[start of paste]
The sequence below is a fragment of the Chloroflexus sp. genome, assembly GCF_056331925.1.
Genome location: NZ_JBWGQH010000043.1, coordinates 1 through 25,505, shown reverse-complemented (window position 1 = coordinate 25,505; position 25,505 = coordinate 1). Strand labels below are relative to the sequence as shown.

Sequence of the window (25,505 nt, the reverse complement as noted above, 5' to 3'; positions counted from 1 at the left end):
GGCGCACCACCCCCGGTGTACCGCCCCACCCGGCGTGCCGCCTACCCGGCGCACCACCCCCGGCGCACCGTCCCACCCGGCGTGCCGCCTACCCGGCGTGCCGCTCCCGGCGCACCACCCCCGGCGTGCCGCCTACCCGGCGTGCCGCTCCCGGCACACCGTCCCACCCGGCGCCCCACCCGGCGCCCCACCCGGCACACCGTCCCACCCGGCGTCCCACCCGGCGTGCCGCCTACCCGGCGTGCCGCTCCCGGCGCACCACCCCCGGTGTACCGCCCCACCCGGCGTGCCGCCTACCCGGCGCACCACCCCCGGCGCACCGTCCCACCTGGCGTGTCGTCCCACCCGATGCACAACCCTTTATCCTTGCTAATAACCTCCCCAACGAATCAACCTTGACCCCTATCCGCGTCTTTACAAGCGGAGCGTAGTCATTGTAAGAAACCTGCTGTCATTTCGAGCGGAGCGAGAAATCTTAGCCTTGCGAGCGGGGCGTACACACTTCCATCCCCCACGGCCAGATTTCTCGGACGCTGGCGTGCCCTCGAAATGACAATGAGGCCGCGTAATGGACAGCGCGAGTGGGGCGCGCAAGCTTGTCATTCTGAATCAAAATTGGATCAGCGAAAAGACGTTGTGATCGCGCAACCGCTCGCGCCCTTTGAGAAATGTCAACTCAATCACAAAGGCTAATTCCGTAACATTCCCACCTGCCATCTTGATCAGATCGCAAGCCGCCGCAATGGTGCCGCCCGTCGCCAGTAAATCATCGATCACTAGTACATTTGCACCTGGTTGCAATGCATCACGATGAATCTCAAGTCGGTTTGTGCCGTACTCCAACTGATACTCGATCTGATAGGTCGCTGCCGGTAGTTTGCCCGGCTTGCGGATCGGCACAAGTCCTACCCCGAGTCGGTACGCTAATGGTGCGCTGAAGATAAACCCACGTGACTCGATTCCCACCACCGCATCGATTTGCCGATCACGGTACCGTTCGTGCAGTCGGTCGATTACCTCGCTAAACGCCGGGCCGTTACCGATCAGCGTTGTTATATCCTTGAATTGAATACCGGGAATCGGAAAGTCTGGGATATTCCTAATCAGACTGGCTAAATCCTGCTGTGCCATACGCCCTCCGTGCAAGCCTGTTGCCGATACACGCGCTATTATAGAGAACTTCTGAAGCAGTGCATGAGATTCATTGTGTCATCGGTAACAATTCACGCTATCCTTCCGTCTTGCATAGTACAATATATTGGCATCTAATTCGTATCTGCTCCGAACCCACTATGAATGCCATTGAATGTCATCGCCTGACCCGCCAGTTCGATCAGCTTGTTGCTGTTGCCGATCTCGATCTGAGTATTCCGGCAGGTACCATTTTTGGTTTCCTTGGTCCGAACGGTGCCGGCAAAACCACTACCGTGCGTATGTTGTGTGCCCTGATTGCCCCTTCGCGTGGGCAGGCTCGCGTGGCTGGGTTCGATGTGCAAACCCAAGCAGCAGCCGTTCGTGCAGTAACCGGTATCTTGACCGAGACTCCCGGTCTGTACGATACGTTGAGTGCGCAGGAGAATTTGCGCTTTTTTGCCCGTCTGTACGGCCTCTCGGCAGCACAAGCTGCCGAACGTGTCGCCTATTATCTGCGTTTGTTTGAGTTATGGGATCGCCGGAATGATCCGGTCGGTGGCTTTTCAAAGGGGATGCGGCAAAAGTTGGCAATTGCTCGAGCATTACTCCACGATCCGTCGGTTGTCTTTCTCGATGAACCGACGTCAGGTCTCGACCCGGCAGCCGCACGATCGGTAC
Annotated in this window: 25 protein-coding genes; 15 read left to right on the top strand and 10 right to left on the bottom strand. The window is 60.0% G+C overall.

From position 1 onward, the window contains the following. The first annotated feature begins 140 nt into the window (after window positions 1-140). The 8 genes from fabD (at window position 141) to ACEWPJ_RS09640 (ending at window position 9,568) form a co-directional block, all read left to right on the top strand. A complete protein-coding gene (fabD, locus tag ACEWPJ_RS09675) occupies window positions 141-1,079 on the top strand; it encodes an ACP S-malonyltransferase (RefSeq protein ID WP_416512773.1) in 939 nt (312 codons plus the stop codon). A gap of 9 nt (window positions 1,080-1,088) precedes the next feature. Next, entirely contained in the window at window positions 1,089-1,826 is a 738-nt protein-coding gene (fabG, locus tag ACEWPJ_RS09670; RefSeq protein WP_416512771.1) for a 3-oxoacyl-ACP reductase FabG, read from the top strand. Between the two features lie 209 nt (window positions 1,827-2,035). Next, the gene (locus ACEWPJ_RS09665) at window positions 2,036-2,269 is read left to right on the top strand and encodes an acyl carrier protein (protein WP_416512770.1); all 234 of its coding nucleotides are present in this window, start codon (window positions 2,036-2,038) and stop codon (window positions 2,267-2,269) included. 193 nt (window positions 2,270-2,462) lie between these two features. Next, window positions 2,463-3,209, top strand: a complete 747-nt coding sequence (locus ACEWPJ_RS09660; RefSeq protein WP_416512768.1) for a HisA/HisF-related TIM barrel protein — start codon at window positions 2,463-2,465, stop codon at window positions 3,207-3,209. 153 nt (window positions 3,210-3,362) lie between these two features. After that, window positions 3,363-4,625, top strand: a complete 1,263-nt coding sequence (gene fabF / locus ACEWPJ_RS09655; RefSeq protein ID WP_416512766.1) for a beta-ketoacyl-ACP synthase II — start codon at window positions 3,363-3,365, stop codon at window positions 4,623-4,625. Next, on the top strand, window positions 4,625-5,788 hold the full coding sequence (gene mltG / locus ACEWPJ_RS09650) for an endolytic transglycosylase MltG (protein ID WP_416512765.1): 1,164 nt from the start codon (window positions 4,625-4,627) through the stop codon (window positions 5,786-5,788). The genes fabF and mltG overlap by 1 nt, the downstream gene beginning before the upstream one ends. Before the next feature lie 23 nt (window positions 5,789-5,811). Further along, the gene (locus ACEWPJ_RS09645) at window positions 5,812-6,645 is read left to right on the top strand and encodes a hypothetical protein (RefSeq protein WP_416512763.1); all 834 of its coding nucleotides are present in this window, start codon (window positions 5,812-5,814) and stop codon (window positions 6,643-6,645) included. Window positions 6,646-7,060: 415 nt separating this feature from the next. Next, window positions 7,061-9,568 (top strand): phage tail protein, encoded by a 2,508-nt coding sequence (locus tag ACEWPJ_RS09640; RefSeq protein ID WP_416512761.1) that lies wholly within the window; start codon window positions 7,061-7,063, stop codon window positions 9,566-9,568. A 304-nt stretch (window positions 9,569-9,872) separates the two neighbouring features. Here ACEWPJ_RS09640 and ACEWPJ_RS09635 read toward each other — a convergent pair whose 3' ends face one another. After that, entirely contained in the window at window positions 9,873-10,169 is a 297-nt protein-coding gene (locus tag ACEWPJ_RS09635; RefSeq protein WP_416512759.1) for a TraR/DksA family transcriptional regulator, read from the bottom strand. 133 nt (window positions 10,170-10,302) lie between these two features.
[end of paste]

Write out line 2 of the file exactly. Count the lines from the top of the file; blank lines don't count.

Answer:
Genome location: NZ_JBWGQH010000043.1, coordinates 1 through 25,505, shown reverse-complemented (window position 1 = coordinate 25,505; position 25,505 = coordinate 1). Strand labels below are relative to the sequence as shown.